Take a tyre lever a put in between the g/box and inner cv joint put slight pressure but be sure you are not catching the oil seel, Then give the Cv a slight knock away from the g/box. It has a cir clip inside that keeps it from moving out while driving.
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remove the battery lead. remove the drive shaft at the diff flange and remove it from the gear box. undo engine mounts/ cross member at rear of gear box if necessary. undo bell housing bolts around rear of engine. remove gear lever if stick shift . If not remove linkages at gear box Pull gearbox rear wards and lower to the ground . A point of interest here is that when a clutch sudders it is advisable to firstly check all the engine mounts are not soft as this affects the clutch operation especially if you have a cable operated clutch
Basic . remove drive shaft. remove rear engine mount after supporting gear box on mobile jack and engine ,with blocks under sump undo gear box bolts and if the starter motor is involved . remove the terminal from the battery first. undo the slave cylinder of the bell housing / cable if applicable. pull the gear box to the rear . remove the pressure plate bolts by going around the plate a little at a time . Lift the pressure plat away and catch the clutch plate as it falls out. Make sure that you see the way the clutch plate goes in as if you install the new one incorrectly you will be pulling the box again. check the spigot bearing / bush in the rear of the crank shaft and if faulty or worn replace it . check flywheel face and if you want a good job then have it re-machined to flat again . Follow tensioning procedures when replacing the flywheel. put the clutch plate in position and use a clutch aligning tool to ensure that it is centred. AT this point if the plate is in correctly you should be able to hold it against the flywheel and turn it freely without the hub hitting on the fly wheel bolts. fit the new pressure plate and do the bolts up in the correct manner to the tension specs. . Replace the throw out bearing on to the housing in the throw out fork. Remove the clutch aligning tool ( tap with hammer if it appears jammed ) refit the gear box and associated items in reverse order of removal.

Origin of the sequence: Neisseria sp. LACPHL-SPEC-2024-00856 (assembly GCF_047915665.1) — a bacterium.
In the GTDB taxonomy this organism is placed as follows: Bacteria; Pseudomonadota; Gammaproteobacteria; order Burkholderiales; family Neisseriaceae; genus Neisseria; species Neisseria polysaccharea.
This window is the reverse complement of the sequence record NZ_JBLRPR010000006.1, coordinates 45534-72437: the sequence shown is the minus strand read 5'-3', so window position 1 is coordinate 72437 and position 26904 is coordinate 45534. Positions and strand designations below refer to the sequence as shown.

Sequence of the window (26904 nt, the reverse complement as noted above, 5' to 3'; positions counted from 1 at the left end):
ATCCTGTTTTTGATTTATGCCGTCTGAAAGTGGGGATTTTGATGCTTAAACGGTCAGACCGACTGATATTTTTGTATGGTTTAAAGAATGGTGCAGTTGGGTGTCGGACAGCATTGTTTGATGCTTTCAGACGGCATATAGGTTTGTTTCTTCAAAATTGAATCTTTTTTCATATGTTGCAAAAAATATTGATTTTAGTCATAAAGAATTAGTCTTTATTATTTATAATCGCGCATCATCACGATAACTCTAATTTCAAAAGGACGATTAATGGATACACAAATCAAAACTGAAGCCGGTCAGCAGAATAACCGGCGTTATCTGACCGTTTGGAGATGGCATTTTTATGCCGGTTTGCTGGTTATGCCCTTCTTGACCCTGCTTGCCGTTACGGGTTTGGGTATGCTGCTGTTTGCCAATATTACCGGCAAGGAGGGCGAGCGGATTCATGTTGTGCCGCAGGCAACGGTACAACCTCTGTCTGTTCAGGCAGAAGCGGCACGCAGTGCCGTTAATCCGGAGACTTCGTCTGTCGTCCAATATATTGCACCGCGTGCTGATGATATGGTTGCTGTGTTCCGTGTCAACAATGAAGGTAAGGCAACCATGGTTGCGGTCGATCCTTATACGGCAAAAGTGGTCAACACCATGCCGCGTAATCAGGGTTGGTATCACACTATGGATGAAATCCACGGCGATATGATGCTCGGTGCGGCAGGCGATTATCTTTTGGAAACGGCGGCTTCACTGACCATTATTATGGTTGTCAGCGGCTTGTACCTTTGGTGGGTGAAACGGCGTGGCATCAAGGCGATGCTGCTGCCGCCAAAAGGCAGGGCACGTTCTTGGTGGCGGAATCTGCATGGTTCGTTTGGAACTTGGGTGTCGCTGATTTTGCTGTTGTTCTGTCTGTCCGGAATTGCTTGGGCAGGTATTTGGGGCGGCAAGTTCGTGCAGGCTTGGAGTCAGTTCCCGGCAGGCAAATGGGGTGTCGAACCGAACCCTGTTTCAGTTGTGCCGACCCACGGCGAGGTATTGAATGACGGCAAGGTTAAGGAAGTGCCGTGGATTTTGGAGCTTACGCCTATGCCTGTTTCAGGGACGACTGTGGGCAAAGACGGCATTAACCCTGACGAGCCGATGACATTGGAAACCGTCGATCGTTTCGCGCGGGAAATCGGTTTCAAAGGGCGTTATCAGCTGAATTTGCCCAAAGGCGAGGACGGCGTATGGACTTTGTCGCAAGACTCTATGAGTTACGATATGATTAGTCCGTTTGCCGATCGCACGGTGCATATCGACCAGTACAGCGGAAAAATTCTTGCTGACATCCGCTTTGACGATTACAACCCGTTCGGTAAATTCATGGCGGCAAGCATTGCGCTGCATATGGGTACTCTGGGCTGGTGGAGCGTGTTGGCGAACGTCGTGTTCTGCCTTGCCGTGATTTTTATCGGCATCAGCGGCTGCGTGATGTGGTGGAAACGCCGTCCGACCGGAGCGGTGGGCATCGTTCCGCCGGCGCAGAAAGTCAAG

for the full steps then get a workshop manual as there are some details that will be missed . Basically it is Remove the battery terminal. remove the rear drive shaft ( front also if 4wd). Remove the gear lever at the tower bolts on the gear box. Drain the gear box or be prepaired for the gear oil to run out the end of the transmission when you pull the box. . Place a bottle jack under the sump at the rear of the engine . Place a trolley jack under the gear box. undo the rear transmission mount cross member Undo all the bell housing bolts. lower the jack and the trolley jack and pull the gear box back. Undo the bolts holding the pressure plate on the flywheel a bit each at a time as you go around the plate . Remove the plate and the clutch plate ( be aware that the clutch plate will only go back in one way so watch the way the clutch hub was facing. Remove and replace the bearing in the back of the crank shaft. clean up the flywheel face ( good idea for a good non shudder job is to have the flywheel re-machined ) fit the clutch plate the right way and fit the pressure plate . Use a clutch aligner tool as it will be impossible to fit the gear box with out it. Replace the clutch throw out bearing. Now re install using the reverse processes As I said a manual shows it all